Friday, September 28, 2007

WiMax goes mobile!

We were sitting on the terrace of our house in Bangalore engaged in some hostel room style debate on the city's infrastructure woes. It was three years ago, on a clear moonlight night with lots of mosquitoes. We were on the terrace because a of power outage in our part of the city. Hence the talk about infrastructure.

And then I suggested that instead of just building more roads and offices, the government should build Wireless Broadband networks so that people can work during the commute or from their home in some obscure village. This would significantly reduce the strain on urban infrastructure. I wasn't talking about private companies providing wireless broadband to the rich. This was about the government providing it as part of public infrastructure; like roads, bridges, buses, water and electricity. After all, India is supposed to be a socialist country. Naturally, my friends thought I was just trying to be funny or something.

Today, governments around the world are turning to WiMax to connect the unconnected. And Motorola has taken it to the next level with its live Mobile WiMax demo in Chicago as part of the WiMAX World show. Can't wait to get my own WiMax mobile, hopefully before the end of next year.

Thursday, September 20, 2007

Book Summary: Michael Dertouzos – The Unfinished Revolution

Some time back, I went to the office library looking for a good book on HCI (Human Computer Interaction). I found just two books on the subject. (Guess that sort of explains a lot of things). One was a dated guide to desktop GUI design. The other was 'The Unfinished Revolution : How to Make Technology Work for Us--Instead of the Other Way Around' by Michael Dertouzos. Considering the author’s background and the big names on the jacket, I figured it would be worth a read.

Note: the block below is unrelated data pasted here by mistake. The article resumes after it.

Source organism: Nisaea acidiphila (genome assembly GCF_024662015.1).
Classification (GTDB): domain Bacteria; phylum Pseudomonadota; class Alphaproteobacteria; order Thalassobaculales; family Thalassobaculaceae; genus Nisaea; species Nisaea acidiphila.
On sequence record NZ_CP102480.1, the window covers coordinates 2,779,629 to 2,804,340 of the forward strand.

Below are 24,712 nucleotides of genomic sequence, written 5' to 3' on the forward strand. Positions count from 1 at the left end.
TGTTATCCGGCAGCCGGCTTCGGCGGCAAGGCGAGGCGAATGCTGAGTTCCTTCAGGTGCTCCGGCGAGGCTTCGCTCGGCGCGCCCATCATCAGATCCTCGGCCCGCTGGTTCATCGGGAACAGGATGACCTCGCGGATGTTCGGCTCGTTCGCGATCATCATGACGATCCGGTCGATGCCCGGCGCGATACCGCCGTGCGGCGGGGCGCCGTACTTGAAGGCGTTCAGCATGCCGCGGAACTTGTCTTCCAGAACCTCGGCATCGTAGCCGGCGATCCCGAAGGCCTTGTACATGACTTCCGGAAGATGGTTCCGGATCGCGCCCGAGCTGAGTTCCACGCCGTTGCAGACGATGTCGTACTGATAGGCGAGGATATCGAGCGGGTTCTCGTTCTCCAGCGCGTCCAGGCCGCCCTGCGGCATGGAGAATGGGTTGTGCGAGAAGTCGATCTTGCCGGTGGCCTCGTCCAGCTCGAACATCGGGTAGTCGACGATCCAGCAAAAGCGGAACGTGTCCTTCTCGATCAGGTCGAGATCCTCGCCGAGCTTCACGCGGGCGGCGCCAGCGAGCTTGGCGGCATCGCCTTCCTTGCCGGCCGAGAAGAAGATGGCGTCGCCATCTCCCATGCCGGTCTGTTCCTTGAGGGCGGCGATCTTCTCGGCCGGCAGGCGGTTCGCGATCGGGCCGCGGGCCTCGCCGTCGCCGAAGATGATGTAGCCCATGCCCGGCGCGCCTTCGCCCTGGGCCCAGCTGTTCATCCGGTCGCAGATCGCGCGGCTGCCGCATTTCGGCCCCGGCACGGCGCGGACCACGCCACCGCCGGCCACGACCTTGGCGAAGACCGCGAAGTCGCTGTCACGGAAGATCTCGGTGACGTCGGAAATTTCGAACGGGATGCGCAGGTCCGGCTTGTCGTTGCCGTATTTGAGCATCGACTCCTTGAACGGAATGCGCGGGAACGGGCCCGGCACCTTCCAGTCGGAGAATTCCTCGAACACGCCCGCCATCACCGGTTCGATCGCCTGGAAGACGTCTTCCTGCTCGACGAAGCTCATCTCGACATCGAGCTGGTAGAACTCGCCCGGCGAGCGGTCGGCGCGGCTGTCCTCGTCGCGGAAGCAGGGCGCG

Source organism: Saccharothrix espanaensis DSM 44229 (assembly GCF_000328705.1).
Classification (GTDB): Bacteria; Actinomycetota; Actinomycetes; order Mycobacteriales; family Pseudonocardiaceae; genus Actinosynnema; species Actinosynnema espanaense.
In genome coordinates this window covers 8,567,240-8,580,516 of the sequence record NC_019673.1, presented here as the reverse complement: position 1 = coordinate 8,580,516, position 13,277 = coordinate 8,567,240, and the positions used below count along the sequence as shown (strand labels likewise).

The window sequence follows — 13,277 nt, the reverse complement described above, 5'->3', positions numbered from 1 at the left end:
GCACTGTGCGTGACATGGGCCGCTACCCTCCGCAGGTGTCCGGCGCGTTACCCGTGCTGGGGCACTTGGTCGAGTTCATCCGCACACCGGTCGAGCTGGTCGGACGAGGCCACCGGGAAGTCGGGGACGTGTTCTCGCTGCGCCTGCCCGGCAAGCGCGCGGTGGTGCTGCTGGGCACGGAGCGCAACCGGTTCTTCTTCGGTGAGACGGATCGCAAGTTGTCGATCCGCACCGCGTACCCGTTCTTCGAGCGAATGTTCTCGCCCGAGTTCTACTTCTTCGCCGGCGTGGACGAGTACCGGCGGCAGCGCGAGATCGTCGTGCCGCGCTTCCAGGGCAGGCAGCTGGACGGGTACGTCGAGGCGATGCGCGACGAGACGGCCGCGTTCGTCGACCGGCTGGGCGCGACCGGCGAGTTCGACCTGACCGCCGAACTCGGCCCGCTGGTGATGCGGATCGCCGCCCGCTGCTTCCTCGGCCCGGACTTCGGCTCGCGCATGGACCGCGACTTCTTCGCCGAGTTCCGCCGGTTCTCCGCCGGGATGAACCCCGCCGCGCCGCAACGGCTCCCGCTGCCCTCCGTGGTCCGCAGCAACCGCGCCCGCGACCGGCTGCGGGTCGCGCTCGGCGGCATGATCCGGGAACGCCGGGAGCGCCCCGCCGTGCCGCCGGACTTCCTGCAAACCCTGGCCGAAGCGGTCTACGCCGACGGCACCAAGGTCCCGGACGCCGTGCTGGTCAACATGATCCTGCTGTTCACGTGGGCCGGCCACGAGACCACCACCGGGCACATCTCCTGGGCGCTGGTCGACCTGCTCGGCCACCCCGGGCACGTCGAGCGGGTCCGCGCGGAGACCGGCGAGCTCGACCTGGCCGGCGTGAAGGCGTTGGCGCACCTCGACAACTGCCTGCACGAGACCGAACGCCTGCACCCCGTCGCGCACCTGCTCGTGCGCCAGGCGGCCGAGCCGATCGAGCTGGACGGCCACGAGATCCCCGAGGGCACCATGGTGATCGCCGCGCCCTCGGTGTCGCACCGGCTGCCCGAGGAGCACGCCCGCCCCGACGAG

Dertouzos starts by identifying the problem with today’s computers, the fact that they don’t often help ordinary people achieve more by doing less. He then presents a 5-point solution – Natural Interaction, Automation, Individualized Information Access, Collaboration and Customization – to realize the dream of human Centered Computing; while dismissing two of most popular themes of computer fiction - AI and Bionics - as being unlikely in the foreseeable future.

The author presents a compelling vision of how these five technologies can realistically change the way we use computers. The last chapter gets philosophical, considers the implications of Human Centered Computing and how it could change society.

Saturday, September 08, 2007

Asparagus Pepper Fry

The other day I found some Asparagus at the local Safal outlet for a reasonable 19 rupees a kilo. Not something you usually find in this part of the world. So it had to be Asparagus Pepper Fry for dinner. Here is how it goes.

Wash 500g Asparagus. Chop into one inch pieces leaving the bulbs intact. Heat two tablespoons of butter in a frying pan, wok, cheenachatti, whatever. Add chopped Asparagus. Stir. Add a tablespoon of black pepper and salt to taste. Stir. Add half a glass of water. Stir and then cook covered for 5-7 minutes or till fragrant. If there is any water left, keep stirring till it evaporates. Serve immediately.

Now that’s what I call minimalist cooking.